Ever since the first Portal, there’s been an uptick in games using first-person puzzles as a means to discovering exactly what’s oing on inside of a mysterious environment. QUBE, The Talos Principle, and The Witness are some of the larger-scale games that have adopted this model, building entire experiences around challenges and human curiosity.
It’s the same for The Turing Test. Created by the team behind Pneuma: Breath of Life, The Turing Test is a first-person puzzle game taking place on Jupiter’s moon Europa.
As International Space Agency engineer Ava Turing, players enter into an abandoned base built deep into Europa’s icy surface, only to discover the entire station is on lockdown. Aided by a disembodied, robotic man’s voice, Ava’s goal is to discover exactly what the ISA has been up to on this strange base.
The Turing Test is made up of chambers, each with their own puzzles to solve. As the name suggests, every puzzle is built to be solvable only by humans, usually involving logic and systemic tasks.
During my demo, a majority of the puzzles were built around shifting power cores from one outlet to the next to open doors and advance into the next room. Their difficulty built gradually, starting with simple visual cues to pick up boxes and plug them in, then fanning out into a full spread featuring complex tasks and multiple rooms.
Puzzles were satisfying enough to solve, but The Turing Test’s environment and story felt somewhat underdeveloped in the slice I saw. Every room in the space station is cold and sterile, filled only with random artifacts like lights and snow piles. There was little to no personality, barely anything of interest to see, and the more I stared at geometrically-lined gray walls, the more bored and mundane the entire thing felt.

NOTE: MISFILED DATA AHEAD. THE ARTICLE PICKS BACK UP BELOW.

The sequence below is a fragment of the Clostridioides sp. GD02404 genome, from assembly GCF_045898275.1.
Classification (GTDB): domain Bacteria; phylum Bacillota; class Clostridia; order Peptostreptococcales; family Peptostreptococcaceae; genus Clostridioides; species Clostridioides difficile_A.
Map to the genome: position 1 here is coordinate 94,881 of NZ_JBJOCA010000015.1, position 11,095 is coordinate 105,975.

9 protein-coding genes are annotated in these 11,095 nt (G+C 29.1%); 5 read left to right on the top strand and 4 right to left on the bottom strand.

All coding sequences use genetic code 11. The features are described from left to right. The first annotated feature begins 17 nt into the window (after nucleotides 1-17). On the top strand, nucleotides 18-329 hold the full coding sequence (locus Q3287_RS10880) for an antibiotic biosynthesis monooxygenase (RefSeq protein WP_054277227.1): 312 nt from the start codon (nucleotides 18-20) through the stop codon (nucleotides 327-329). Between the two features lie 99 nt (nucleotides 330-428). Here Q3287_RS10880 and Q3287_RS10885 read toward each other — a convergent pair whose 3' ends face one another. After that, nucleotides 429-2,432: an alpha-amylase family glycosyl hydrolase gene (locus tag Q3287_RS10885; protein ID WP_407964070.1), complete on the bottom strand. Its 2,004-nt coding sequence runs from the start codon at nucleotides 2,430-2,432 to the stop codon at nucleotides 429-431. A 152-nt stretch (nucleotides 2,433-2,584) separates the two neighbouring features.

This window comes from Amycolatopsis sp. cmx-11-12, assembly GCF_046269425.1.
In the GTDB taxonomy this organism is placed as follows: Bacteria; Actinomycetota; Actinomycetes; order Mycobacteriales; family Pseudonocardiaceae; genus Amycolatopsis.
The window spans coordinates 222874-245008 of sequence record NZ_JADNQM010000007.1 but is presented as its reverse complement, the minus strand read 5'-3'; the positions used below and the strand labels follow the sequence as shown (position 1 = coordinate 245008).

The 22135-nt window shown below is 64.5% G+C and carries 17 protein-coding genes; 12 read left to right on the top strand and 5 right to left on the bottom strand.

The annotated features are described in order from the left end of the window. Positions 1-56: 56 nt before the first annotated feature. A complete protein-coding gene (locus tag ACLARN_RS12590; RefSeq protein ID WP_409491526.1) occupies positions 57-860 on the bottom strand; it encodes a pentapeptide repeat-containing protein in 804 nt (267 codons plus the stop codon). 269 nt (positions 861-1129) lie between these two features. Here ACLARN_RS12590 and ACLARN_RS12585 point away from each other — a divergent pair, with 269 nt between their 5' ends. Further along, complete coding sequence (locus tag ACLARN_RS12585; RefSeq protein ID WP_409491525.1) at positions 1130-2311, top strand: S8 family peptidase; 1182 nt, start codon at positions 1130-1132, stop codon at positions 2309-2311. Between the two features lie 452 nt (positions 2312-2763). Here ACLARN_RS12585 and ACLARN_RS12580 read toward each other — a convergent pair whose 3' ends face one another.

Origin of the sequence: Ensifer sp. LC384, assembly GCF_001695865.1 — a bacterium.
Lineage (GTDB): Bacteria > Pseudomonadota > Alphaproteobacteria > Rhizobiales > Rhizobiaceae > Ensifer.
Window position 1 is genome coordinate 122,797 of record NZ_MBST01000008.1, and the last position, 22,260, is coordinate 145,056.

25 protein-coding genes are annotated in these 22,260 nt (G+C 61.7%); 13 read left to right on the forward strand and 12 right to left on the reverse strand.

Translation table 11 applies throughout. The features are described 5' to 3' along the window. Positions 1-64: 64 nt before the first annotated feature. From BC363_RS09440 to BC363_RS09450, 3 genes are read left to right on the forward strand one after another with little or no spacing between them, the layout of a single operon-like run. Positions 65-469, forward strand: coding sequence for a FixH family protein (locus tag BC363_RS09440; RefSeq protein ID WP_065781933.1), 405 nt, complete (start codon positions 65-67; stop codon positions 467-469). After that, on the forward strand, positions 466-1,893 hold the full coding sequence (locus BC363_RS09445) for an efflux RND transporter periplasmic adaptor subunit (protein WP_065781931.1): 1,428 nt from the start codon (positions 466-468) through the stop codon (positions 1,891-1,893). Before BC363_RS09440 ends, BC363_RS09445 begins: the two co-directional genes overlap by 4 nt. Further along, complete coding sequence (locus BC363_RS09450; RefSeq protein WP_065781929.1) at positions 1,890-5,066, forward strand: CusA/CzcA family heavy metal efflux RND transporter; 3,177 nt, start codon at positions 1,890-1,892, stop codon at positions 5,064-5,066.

This is not helped by the fact that so much of its story seemsto be drip-fed into exposition dumps. Rather than communicate any narrative with the environment, we’re instead treated to explanations from an extraneous character whose good/bad alliance is never really made clear. Thus, he’s an unreliable narrator guiding Ava deeper into this strange station. Developers have teased a story questioning the lines between humanity and machines, although it's hard to guess exactly what that means without any further context.
I should note I only played the game’s demo, not the full experience. There’s a good chance the storytelling is much more seamless and nuanced than it came across in a condensed, boiled-down version meant to supply people with a general idea of what it’s about. And hopefully, that’s the case. I love a good relationship between a main character and a mysterious other, but if there’s nothing else interesting about the experience, I’d rather read a book.
This is an Unreal Engine 4 game, and the detail of each environment is impressive, even if it is occasionally drab. Being that it’s not out yet, there’s a possibility things could liven up a tad more, and I only played a small slice of the actual game content. We’ll see what the full product looks like when it releases in August 2016 on Steam and Xbox One.